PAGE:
Brave University of Chicago student speaks out against the leftist war on whites
An anti-white racial inquisition is poisoning America. If you don't believe it, read my new book, The War on Whites: How Hating White People Became the New National Sport. The inquisition received support from the prestigious University of Chicago when it decided to offer a new course entitled "The Problem of Whiteness." This is not surprising when you realize that the left has taken complete charge of academia and can get away with overt anti-white racism.
By a margin of more than ten to one, left-leaning professors outnumber conservatives at our colleges and universities. New professors are required to sign a diversity pledge, a ruse that guarantees leftist control on campus well into the future. A friend of mine who is a professor at a prominent university told me that he is forced to keep his conservative views to himself or risk being ostracized by his peers.
Ironically, campus commitment to diversity excludes the all-important diversity of ideas. "They are openly hostile to mainstream conservative values," said Rita Panahi at SkyNewsAustralia. If you are a conservative student in America, you'd better keep your mouth shut.
One brave student at U-Chicago refused to keep his mouth shut. Sophomore Daniel Schmidt called out "The Problem of Whiteness" for what it is. "This is clearly racist and anti-white," said Schmidt. "What the heck is that suggesting, that there is a problem with white people or whiteness and there is a solution? It is the most egregious example of anti-white hatred I've ever seen."
Part of the liberal campus playbook includes active participation in the war on white people. Whites are demonized and marginalized without mercy on today's campuses. The majority of students are intimidated from complaining, fearing poor grades or even expulsion for going against the party line. Not Daniel Schmidt. You have more power than you think as a student, Schmidt said, as he put his academic career at risk.
It was no surprise when the course instructor, Rebecca Journey, filed two separate complaints to get Schmidt expelled. The justification, she said, was that Schmidt led a harassment campaign against her and incited violence. Journey received death threats, which she blamed on Schmidt. Journey was supported by the New York Times and CNN, both of them calling Schmidt a cyber-bully. "That's what you get in America and around the world," said Schmidt, "if you're a white student and you call this stuff out."
"I never once called for cyberbullying or attacks on this professor," said Schmidt in self-defense. "This is deliberate smearing designed to scare me away from calling out blatant anti-white hatred. Leftists have ruined the lives of countless people they disagree with, destroying careers and waging harassment campaigns. They get away with it every time and are often even praised. But when I publicly expose a blatantly anti-white course and name the professor teaching it, I am a 'cyberterrorist' who needs to be publicly condemned by my university."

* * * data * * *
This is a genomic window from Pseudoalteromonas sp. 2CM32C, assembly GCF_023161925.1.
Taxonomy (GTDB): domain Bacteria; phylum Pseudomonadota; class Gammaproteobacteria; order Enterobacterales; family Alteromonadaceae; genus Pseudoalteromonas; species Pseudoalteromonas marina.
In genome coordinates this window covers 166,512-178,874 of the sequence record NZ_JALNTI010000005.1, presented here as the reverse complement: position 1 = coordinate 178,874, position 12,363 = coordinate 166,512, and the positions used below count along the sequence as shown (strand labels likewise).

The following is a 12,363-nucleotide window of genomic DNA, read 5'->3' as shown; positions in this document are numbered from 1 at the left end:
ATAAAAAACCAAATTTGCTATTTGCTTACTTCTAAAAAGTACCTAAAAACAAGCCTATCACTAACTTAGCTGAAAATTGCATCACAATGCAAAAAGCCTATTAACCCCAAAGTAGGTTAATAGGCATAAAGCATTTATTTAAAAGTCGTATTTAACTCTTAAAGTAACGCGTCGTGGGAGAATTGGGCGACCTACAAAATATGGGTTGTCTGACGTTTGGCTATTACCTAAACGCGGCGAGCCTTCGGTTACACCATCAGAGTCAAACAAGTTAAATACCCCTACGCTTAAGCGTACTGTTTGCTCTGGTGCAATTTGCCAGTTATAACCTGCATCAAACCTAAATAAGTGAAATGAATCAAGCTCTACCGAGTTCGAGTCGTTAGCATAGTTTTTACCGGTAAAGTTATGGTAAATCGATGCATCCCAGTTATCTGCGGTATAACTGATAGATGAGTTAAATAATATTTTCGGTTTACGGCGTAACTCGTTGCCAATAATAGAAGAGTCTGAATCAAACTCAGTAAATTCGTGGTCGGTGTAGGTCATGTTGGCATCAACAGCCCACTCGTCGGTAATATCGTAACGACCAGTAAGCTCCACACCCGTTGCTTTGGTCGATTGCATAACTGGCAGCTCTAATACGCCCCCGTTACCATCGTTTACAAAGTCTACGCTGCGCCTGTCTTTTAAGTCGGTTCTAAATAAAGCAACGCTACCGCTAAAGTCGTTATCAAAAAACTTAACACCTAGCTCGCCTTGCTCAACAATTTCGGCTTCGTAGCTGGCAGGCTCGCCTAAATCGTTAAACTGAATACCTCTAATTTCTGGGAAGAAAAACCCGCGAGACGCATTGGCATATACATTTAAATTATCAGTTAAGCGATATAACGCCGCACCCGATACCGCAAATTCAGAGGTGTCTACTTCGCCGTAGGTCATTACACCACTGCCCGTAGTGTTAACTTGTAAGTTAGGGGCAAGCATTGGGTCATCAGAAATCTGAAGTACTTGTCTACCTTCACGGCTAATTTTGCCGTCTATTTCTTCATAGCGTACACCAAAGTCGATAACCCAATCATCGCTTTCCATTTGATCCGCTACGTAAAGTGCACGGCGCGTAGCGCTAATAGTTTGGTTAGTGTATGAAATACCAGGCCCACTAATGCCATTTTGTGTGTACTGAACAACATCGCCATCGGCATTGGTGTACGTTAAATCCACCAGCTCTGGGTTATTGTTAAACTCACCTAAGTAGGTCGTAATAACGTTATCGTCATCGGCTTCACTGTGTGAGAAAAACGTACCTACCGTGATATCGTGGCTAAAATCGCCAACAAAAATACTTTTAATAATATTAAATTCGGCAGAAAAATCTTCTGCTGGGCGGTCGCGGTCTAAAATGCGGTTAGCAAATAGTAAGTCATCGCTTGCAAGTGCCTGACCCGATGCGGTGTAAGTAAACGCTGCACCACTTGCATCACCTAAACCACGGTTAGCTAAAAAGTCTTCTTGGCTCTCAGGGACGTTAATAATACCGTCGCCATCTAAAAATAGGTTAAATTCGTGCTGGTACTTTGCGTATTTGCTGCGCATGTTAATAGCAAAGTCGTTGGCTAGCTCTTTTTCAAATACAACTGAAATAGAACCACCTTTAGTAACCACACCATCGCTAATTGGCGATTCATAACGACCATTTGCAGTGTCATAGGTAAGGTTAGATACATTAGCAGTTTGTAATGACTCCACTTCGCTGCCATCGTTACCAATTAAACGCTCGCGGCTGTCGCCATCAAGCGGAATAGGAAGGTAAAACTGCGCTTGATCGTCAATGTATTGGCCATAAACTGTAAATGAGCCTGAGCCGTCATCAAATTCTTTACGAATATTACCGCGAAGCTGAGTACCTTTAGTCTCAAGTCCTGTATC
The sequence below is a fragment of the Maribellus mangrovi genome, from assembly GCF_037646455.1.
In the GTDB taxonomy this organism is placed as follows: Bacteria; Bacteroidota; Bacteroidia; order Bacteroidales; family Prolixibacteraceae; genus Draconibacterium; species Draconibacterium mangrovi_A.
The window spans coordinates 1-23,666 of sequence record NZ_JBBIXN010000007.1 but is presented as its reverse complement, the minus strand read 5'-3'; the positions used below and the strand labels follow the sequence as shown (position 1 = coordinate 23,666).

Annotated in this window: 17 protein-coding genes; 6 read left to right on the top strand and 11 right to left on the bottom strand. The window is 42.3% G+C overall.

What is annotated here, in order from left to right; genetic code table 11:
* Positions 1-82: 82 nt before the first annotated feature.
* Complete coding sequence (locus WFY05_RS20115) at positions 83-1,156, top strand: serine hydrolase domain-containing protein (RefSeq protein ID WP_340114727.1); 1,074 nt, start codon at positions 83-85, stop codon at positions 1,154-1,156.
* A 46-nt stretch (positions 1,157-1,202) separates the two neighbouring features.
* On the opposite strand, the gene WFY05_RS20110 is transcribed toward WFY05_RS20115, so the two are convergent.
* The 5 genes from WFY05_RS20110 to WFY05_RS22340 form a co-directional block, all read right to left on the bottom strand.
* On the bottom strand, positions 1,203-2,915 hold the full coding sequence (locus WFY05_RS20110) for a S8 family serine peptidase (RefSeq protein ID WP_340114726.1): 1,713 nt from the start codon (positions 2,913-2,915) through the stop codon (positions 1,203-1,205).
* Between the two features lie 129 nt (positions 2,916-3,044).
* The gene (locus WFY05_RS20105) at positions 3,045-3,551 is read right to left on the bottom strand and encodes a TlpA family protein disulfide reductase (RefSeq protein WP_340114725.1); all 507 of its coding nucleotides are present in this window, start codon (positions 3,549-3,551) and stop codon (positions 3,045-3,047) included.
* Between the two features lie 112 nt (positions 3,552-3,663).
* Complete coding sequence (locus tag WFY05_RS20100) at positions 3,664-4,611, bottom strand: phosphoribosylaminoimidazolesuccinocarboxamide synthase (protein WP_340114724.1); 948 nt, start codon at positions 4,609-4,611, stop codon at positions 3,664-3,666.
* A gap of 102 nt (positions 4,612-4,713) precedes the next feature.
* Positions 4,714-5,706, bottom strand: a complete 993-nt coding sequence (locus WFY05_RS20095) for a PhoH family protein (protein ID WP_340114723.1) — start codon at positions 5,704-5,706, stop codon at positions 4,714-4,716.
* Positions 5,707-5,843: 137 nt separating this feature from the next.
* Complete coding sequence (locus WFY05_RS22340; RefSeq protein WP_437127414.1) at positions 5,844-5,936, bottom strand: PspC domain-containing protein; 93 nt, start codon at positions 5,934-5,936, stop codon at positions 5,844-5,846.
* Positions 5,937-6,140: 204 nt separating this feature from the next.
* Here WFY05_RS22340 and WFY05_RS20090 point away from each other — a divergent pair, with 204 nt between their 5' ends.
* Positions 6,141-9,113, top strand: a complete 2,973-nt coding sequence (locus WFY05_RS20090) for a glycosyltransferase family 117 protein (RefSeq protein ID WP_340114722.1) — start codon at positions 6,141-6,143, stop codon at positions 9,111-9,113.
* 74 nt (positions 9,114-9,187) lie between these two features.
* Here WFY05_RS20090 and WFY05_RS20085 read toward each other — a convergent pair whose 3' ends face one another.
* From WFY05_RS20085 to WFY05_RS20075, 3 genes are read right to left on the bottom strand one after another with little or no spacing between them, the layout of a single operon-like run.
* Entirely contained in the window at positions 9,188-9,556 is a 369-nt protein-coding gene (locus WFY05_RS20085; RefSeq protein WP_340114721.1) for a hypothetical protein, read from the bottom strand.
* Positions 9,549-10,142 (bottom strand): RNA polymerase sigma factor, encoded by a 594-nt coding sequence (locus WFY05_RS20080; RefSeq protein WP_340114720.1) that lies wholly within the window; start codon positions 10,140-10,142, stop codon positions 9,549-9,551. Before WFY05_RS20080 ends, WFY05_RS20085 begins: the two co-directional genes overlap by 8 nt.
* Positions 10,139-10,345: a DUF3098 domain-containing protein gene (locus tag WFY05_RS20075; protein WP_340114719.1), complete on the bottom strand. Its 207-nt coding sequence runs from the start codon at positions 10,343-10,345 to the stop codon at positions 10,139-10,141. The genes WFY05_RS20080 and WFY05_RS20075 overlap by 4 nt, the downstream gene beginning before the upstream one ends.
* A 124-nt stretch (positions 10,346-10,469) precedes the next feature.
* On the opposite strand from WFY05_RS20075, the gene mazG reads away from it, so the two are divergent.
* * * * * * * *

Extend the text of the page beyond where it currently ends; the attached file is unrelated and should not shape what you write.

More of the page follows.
Fortunately for Schmidt, U-Chicago refused to expel him. That didn't sit well with Journey. "This was a malicious attack not just on me as a teacher but on anti-racist pedagogy writ large," Journey responded. "The University has permitted the opportunist to terrorize an instructor, her students, and I would also argue our campus," she said. "A teacher is not free to do her job if she is fearful that an armed white nationalist, activated by a provocateur, will track her down and shoot up her classroom. We can't let cyberterrorists win."
Amanda Woodward, dean of U-Chicago's social sciences division, tried to show support for the racist course. "While differences of opinion over course material may arise," Woodward said, "the university does not cancel classes because of such differences, and the university defends the freedom of instructors to teach any course that has been developed through our faculty-led curricular processes, including courses that may be controversial."
Controversial? Are you kidding? Outright racist is more like it. "It doesn't take a vivid imagination to predict what the typical conversation in Journey's classroom might look like," said Steve Robinson at The Maine Wire. "It suffices to ask whether Journey and her ilk would shrug off another university offering a course called 'The Problem with Black People,' or a Harvard course, 'The Problem with Asians.'"
"Journey," Robinson continued, "blithely asserts that since someone did a tweet or sent an email she doesn't like, therefore violence has been committed against her. It's a type of power move liberals invoke when they've been exposed for harboring or advancing radical ideas, like teaching an entire class about white people being a problem. If they're the victim, you see, they can't possibly be in the wrong. The undercurrent of her entire post, like much of modern leftist rhetoric, is that freedom of speech is a problem, and institutions like U-Chicago need to use their power to punish those who use their free speech in ways powerful liberals oppose."
The left was outraged that Schmidt was allowed to exercise his free speech. "What we have," claimed one angry left-wing blogger, "is a professional kvetcher who comes down on liberals." On the contrary, what we have is an articulate teenager who is offended by the war on whites and has the courage to say so.
Ed Brodow (www.edbrodowpolitics.com) is a conservative political commentator and author of The War on Whites: How Hating White People Became the New National Sport.
Image: PhotosByMahin via Pixabay, Pixabay License.